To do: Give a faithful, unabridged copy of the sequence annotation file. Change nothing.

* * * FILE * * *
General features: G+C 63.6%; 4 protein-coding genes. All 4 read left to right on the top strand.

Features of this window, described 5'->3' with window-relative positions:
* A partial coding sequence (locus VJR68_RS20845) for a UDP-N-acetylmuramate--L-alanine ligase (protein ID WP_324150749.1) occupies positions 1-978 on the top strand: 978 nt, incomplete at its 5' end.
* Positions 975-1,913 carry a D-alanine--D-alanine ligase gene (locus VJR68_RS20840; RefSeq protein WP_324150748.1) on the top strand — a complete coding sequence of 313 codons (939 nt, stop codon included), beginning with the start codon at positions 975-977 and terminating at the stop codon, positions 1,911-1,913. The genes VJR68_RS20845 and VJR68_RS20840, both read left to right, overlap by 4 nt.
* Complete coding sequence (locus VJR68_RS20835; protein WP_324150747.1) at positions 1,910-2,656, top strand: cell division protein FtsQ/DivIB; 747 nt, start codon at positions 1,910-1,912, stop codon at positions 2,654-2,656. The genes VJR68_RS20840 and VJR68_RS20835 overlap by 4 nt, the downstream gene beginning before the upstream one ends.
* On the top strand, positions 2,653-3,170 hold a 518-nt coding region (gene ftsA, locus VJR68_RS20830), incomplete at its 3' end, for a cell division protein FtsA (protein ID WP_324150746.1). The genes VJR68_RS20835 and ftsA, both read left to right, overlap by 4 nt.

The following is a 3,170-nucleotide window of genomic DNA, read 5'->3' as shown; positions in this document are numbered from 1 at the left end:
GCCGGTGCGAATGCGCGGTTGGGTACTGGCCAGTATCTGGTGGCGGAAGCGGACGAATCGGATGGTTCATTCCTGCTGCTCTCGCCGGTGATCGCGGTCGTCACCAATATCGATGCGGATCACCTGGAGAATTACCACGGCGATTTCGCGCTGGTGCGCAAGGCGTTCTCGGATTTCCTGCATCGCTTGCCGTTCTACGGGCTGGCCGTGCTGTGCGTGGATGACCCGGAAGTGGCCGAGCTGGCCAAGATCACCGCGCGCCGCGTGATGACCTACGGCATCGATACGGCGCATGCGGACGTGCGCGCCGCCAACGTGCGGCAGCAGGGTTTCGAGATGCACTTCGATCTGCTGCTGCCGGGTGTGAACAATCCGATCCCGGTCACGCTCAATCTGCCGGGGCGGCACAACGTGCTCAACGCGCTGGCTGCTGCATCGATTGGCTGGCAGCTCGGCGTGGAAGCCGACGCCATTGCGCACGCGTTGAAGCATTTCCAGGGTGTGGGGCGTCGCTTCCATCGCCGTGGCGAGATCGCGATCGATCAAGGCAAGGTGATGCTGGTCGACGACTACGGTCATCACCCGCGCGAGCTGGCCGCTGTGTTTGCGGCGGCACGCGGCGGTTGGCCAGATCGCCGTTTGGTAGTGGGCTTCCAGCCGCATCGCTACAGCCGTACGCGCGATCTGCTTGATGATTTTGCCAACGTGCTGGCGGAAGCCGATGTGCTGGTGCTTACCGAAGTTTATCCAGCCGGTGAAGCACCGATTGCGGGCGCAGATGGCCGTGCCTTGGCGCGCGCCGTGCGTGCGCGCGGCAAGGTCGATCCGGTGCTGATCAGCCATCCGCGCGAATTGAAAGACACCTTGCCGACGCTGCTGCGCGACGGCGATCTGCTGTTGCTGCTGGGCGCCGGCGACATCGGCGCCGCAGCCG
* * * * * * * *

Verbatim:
General features: G+C 63.6%; 4 protein-coding genes. All 4 read left to right on the top strand.

Features of this window, described 5'->3' with window-relative positions:
* A partial coding sequence (locus VJR68_RS20845) for a UDP-N-acetylmuramate--L-alanine ligase (protein ID WP_324150749.1) occupies positions 1-978 on the top strand: 978 nt, incomplete at its 5' end.
* Positions 975-1,913 carry a D-alanine--D-alanine ligase gene (locus VJR68_RS20840; RefSeq protein WP_324150748.1) on the top strand — a complete coding sequence of 313 codons (939 nt, stop codon included), beginning with the start codon at positions 975-977 and terminating at the stop codon, positions 1,911-1,913. The genes VJR68_RS20845 and VJR68_RS20840, both read left to right, overlap by 4 nt.
* Complete coding sequence (locus VJR68_RS20835; protein WP_324150747.1) at positions 1,910-2,656, top strand: cell division protein FtsQ/DivIB; 747 nt, start codon at positions 1,910-1,912, stop codon at positions 2,654-2,656. The genes VJR68_RS20840 and VJR68_RS20835 overlap by 4 nt, the downstream gene beginning before the upstream one ends.
* On the top strand, positions 2,653-3,170 hold a 518-nt coding region (gene ftsA, locus VJR68_RS20830), incomplete at its 3' end, for a cell division protein FtsA (protein ID WP_324150746.1). The genes VJR68_RS20835 and ftsA, both read left to right, overlap by 4 nt.

The following is a 3,170-nucleotide window of genomic DNA, read 5'->3' as shown; positions in this document are numbered from 1 at the left end:
GCCGGTGCGAATGCGCGGTTGGGTACTGGCCAGTATCTGGTGGCGGAAGCGGACGAATCGGATGGTTCATTCCTGCTGCTCTCGCCGGTGATCGCGGTCGTCACCAATATCGATGCGGATCACCTGGAGAATTACCACGGCGATTTCGCGCTGGTGCGCAAGGCGTTCTCGGATTTCCTGCATCGCTTGCCGTTCTACGGGCTGGCCGTGCTGTGCGTGGATGACCCGGAAGTGGCCGAGCTGGCCAAGATCACCGCGCGCCGCGTGATGACCTACGGCATCGATACGGCGCATGCGGACGTGCGCGCCGCCAACGTGCGGCAGCAGGGTTTCGAGATGCACTTCGATCTGCTGCTGCCGGGTGTGAACAATCCGATCCCGGTCACGCTCAATCTGCCGGGGCGGCACAACGTGCTCAACGCGCTGGCTGCTGCATCGATTGGCTGGCAGCTCGGCGTGGAAGCCGACGCCATTGCGCACGCGTTGAAGCATTTCCAGGGTGTGGGGCGTCGCTTCCATCGCCGTGGCGAGATCGCGATCGATCAAGGCAAGGTGATGCTGGTCGACGACTACGGTCATCACCCGCGCGAGCTGGCCGCTGTGTTTGCGGCGGCACGCGGCGGTTGGCCAGATCGCCGTTTGGTAGTGGGCTTCCAGCCGCATCGCTACAGCCGTACGCGCGATCTGCTTGATGATTTTGCCAACGTGCTGGCGGAAGCCGATGTGCTGGTGCTTACCGAAGTTTATCCAGCCGGTGAAGCACCGATTGCGGGCGCAGATGGCCGTGCCTTGGCGCGCGCCGTGCGTGCGCGCGGCAAGGTCGATCCGGTGCTGATCAGCCATCCGCGCGAATTGAAAGACACCTTGCCGACGCTGCTGCGCGACGGCGATCTGCTGTTGCTGCTGGGCGCCGGCGACATCGGCGCCGCAGCCG